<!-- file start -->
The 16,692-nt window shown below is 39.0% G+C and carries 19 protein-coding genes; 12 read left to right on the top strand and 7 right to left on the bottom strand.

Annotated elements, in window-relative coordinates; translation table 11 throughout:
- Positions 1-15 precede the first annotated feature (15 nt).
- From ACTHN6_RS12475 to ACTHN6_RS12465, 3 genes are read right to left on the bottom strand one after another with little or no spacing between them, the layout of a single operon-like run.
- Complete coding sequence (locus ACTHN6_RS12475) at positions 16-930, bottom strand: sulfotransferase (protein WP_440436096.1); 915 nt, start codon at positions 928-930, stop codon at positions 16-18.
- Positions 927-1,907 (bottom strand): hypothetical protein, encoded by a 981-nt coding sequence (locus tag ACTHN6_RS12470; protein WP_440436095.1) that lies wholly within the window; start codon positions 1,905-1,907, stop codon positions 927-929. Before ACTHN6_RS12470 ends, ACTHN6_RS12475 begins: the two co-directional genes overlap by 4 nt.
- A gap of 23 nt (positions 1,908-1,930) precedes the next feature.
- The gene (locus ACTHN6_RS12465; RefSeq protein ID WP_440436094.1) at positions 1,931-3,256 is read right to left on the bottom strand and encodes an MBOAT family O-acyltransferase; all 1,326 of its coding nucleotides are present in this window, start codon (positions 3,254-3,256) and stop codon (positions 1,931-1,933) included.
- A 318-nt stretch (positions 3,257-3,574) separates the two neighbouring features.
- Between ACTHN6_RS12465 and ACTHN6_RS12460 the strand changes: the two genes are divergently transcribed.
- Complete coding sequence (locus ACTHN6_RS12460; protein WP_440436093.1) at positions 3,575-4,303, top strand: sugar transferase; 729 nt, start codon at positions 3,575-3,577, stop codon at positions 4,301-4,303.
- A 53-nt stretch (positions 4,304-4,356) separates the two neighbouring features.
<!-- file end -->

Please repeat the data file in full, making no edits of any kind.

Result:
The 16,692-nt window shown below is 39.0% G+C and carries 19 protein-coding genes; 12 read left to right on the top strand and 7 right to left on the bottom strand.

Annotated elements, in window-relative coordinates; translation table 11 throughout:
- Positions 1-15 precede the first annotated feature (15 nt).
- From ACTHN6_RS12475 to ACTHN6_RS12465, 3 genes are read right to left on the bottom strand one after another with little or no spacing between them, the layout of a single operon-like run.
- Complete coding sequence (locus ACTHN6_RS12475) at positions 16-930, bottom strand: sulfotransferase (protein WP_440436096.1); 915 nt, start codon at positions 928-930, stop codon at positions 16-18.
- Positions 927-1,907 (bottom strand): hypothetical protein, encoded by a 981-nt coding sequence (locus tag ACTHN6_RS12470; protein WP_440436095.1) that lies wholly within the window; start codon positions 1,905-1,907, stop codon positions 927-929. Before ACTHN6_RS12470 ends, ACTHN6_RS12475 begins: the two co-directional genes overlap by 4 nt.
- A gap of 23 nt (positions 1,908-1,930) precedes the next feature.
- The gene (locus ACTHN6_RS12465; RefSeq protein ID WP_440436094.1) at positions 1,931-3,256 is read right to left on the bottom strand and encodes an MBOAT family O-acyltransferase; all 1,326 of its coding nucleotides are present in this window, start codon (positions 3,254-3,256) and stop codon (positions 1,931-1,933) included.
- A 318-nt stretch (positions 3,257-3,574) separates the two neighbouring features.
- Between ACTHN6_RS12465 and ACTHN6_RS12460 the strand changes: the two genes are divergently transcribed.
- Complete coding sequence (locus ACTHN6_RS12460; protein WP_440436093.1) at positions 3,575-4,303, top strand: sugar transferase; 729 nt, start codon at positions 3,575-3,577, stop codon at positions 4,301-4,303.
- A 53-nt stretch (positions 4,304-4,356) separates the two neighbouring features.